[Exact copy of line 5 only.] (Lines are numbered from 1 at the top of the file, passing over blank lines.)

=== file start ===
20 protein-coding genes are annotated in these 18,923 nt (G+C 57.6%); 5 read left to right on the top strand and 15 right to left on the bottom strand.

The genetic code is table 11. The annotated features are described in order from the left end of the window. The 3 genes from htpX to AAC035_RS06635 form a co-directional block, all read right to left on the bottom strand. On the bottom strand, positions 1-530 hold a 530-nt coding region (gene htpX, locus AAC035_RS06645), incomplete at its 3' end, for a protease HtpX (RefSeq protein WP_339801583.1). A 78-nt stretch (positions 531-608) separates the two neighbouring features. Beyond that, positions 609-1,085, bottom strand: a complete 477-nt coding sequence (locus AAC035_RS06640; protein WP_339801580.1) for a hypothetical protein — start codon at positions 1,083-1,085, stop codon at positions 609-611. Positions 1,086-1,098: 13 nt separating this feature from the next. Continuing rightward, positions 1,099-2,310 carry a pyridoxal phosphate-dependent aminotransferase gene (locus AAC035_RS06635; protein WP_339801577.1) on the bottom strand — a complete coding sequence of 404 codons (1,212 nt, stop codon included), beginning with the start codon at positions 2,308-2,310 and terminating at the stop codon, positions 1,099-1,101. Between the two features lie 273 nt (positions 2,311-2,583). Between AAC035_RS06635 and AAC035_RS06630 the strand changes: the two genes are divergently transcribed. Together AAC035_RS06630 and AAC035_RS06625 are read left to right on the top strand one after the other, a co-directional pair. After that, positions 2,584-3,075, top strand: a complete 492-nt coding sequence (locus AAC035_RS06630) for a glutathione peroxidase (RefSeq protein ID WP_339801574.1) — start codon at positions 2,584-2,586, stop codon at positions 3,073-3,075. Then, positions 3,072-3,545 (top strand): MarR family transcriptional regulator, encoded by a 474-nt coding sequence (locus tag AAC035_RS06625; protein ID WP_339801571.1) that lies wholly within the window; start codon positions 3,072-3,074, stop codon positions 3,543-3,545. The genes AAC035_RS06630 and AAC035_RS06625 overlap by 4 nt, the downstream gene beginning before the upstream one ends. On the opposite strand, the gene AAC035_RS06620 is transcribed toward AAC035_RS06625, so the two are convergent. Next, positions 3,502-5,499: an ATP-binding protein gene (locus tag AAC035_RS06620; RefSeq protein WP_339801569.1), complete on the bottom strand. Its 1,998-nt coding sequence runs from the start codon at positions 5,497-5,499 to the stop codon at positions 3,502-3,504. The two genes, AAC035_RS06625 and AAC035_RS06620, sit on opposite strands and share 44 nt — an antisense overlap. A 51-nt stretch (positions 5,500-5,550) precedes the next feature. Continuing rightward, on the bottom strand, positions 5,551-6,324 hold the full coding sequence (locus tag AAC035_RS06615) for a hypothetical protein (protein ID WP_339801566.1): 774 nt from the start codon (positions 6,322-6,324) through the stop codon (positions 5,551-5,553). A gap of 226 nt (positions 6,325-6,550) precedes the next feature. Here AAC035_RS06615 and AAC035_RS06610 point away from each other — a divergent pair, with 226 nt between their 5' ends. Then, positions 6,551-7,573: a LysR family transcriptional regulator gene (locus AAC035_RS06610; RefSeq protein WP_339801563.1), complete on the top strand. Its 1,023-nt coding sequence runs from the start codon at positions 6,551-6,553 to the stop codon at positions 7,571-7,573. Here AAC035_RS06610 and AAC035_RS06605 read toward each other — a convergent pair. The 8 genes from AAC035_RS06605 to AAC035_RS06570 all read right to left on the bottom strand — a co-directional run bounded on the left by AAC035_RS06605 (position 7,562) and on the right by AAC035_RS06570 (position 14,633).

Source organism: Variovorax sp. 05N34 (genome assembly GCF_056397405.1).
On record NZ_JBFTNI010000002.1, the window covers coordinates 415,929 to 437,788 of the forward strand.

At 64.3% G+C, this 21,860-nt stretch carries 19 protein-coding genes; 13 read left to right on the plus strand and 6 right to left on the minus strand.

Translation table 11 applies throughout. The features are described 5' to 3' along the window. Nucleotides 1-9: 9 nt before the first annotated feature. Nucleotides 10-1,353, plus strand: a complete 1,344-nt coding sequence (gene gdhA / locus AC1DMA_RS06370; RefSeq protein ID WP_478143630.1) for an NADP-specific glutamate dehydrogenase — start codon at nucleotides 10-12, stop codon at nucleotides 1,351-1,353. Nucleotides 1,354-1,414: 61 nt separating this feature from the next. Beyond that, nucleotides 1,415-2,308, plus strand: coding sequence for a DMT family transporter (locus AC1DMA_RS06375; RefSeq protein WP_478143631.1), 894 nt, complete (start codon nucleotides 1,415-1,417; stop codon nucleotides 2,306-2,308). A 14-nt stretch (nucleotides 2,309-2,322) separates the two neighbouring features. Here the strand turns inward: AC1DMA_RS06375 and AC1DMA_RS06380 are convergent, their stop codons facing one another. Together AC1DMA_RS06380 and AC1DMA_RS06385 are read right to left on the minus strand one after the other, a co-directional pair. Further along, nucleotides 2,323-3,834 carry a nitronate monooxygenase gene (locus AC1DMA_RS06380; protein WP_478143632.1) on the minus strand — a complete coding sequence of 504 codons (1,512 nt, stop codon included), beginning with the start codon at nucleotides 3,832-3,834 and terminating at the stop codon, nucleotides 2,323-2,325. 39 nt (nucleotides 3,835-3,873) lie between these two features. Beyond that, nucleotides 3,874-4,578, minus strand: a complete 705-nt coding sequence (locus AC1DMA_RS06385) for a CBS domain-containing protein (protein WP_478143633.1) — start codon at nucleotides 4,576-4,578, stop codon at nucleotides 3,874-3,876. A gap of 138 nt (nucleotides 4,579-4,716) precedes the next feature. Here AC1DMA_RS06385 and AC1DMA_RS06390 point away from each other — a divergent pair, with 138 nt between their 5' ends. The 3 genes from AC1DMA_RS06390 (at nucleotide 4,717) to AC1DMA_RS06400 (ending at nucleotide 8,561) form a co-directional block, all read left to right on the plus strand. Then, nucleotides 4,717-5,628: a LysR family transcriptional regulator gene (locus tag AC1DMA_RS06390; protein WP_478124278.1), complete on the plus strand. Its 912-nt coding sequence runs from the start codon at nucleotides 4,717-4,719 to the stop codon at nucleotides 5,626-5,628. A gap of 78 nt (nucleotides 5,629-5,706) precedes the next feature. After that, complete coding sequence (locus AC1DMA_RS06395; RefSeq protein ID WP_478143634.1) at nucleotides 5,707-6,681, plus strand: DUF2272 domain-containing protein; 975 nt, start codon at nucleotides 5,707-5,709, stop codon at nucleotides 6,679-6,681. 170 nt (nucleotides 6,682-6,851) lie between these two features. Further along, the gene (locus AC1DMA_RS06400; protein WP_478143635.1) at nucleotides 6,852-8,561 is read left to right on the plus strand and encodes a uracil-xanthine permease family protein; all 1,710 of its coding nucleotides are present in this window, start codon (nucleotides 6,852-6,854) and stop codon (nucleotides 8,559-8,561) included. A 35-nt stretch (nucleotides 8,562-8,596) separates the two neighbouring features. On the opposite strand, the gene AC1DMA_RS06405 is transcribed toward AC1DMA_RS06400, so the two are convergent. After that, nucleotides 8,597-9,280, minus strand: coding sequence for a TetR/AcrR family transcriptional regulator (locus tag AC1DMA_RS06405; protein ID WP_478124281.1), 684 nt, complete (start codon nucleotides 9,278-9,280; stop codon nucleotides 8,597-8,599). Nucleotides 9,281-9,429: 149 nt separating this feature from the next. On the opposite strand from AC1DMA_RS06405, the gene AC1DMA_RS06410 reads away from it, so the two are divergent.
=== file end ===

At 64.3% G+C, this 21,860-nt stretch carries 19 protein-coding genes; 13 read left to right on the plus strand and 6 right to left on the minus strand.